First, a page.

It looks as if more and more people are now taking the psycholinguistics lab to the field. Our paper about morphological processing in the Bantu language Setswana has just appeared in a special issue of Language, Cognition, and Neuroscience: “Laboratory in the Field: Advances in cross-linguistic psycholinguistics”. And today, I found a hard copy of the volume in my pigeonhole!
Our paper is: Kgolo, N., & Eisenbeiss, S. (2015). The role of morphological structure in the processing of complex forms: Evidence from Setswana deverbative nouns. Language, Cognition and Neuroscience, 9, .1116-1133
The editors for the special issue were Alice C. Harris, T.Florian Jaeger, and Elisabeth Norcliffe. Florian Jaeger has written a blog post about the special issue that you can find on his blog.
Thanks again to the editors!
We have added the following links about the free experiment software Open Sesame (now available in version 3.0, with Python scripting options) to our list of software and tools.
We also have a separate page with Python links. and our list of software and tools contains information about PsychoPy, another experiment software package that works with Python.
Some of our students are trying this out and comments/suggestions are more than welcome!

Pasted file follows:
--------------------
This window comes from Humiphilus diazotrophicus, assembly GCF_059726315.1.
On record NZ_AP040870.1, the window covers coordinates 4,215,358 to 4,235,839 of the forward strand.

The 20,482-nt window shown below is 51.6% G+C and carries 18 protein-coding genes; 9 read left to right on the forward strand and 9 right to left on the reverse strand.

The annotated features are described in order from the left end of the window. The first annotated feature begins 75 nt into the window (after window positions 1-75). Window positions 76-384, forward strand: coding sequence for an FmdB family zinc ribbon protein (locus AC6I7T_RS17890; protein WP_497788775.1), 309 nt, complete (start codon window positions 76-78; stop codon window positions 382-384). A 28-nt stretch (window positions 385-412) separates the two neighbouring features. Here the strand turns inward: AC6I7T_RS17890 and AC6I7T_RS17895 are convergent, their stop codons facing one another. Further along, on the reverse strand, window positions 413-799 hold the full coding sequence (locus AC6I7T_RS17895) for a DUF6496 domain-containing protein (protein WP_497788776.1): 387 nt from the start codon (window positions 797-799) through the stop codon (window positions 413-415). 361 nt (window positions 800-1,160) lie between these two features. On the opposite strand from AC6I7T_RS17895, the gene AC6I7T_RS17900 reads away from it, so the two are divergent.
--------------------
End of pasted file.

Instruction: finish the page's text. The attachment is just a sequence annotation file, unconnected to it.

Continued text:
We have created a new blog and website to present our own research and other people’s cross-linguistic and cross-cultural research on child-directed speech (CDS) and its effects on children’s linguistic development: http://childdirectedspeech.wordpress.com/.
We will use this site to provide resources for researchers, parents, and language professionals like teachers or speech and language therapists (e.g. reading lists, fact sheets, etc.). Readers of our experimentalfieldlinguistics blog might be particularly interested in our list of readings about cross-cultural differences. Some of the studies that we list or discuss involve naturalistic data or semi-structured language games played in the family, but others involve systematic training studies that investigate effects of feedback or different types of models in the child’s input; e.g. work by Saxton, Waterfall, and others.
If you have any information about interesting studies, books, blog posts, fact sheets, or social media accounts, please let us know so that we can share the information. We also welcome suggestions for blog post topics, resource creation, etc. You can follow the blog directly on WordPress or follow us on Twitter @LanguageGames4a . The blog is associated with our new Ladeli Centre for Language Development throughout the Lifespan at the University of Essex, which has a strong cross-cultural and cross-linguistic focus and will carry out studies on under-researched languages.
In some of our projects on child-directed speech, we will use our new “Language in a bag” toolkit for the creation of language games
We hope you will find our resources useful and spread the word!